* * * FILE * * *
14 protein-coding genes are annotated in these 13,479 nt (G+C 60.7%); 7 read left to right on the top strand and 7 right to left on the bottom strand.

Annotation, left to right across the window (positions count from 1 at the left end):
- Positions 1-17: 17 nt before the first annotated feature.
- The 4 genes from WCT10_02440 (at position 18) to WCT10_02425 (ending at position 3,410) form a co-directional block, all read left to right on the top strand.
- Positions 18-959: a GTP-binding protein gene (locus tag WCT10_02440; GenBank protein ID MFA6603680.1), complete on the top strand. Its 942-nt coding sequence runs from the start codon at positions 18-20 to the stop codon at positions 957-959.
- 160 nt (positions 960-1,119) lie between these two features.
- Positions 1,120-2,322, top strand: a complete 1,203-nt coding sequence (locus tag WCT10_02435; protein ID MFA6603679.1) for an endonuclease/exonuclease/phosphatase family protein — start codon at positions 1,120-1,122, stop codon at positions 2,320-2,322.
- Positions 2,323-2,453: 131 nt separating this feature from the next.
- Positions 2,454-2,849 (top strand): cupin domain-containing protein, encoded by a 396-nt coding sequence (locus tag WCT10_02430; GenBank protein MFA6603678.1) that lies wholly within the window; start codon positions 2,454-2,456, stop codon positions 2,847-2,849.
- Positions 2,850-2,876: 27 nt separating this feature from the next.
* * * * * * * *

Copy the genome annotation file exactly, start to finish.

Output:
14 protein-coding genes are annotated in these 13,479 nt (G+C 60.7%); 7 read left to right on the top strand and 7 right to left on the bottom strand.

Annotation, left to right across the window (positions count from 1 at the left end):
- Positions 1-17: 17 nt before the first annotated feature.
- The 4 genes from WCT10_02440 (at position 18) to WCT10_02425 (ending at position 3,410) form a co-directional block, all read left to right on the top strand.
- Positions 18-959: a GTP-binding protein gene (locus tag WCT10_02440; GenBank protein ID MFA6603680.1), complete on the top strand. Its 942-nt coding sequence runs from the start codon at positions 18-20 to the stop codon at positions 957-959.
- 160 nt (positions 960-1,119) lie between these two features.
- Positions 1,120-2,322, top strand: a complete 1,203-nt coding sequence (locus tag WCT10_02435; protein ID MFA6603679.1) for an endonuclease/exonuclease/phosphatase family protein — start codon at positions 1,120-1,122, stop codon at positions 2,320-2,322.
- Positions 2,323-2,453: 131 nt separating this feature from the next.
- Positions 2,454-2,849 (top strand): cupin domain-containing protein, encoded by a 396-nt coding sequence (locus tag WCT10_02430; GenBank protein MFA6603678.1) that lies wholly within the window; start codon positions 2,454-2,456, stop codon positions 2,847-2,849.
- Positions 2,850-2,876: 27 nt separating this feature from the next.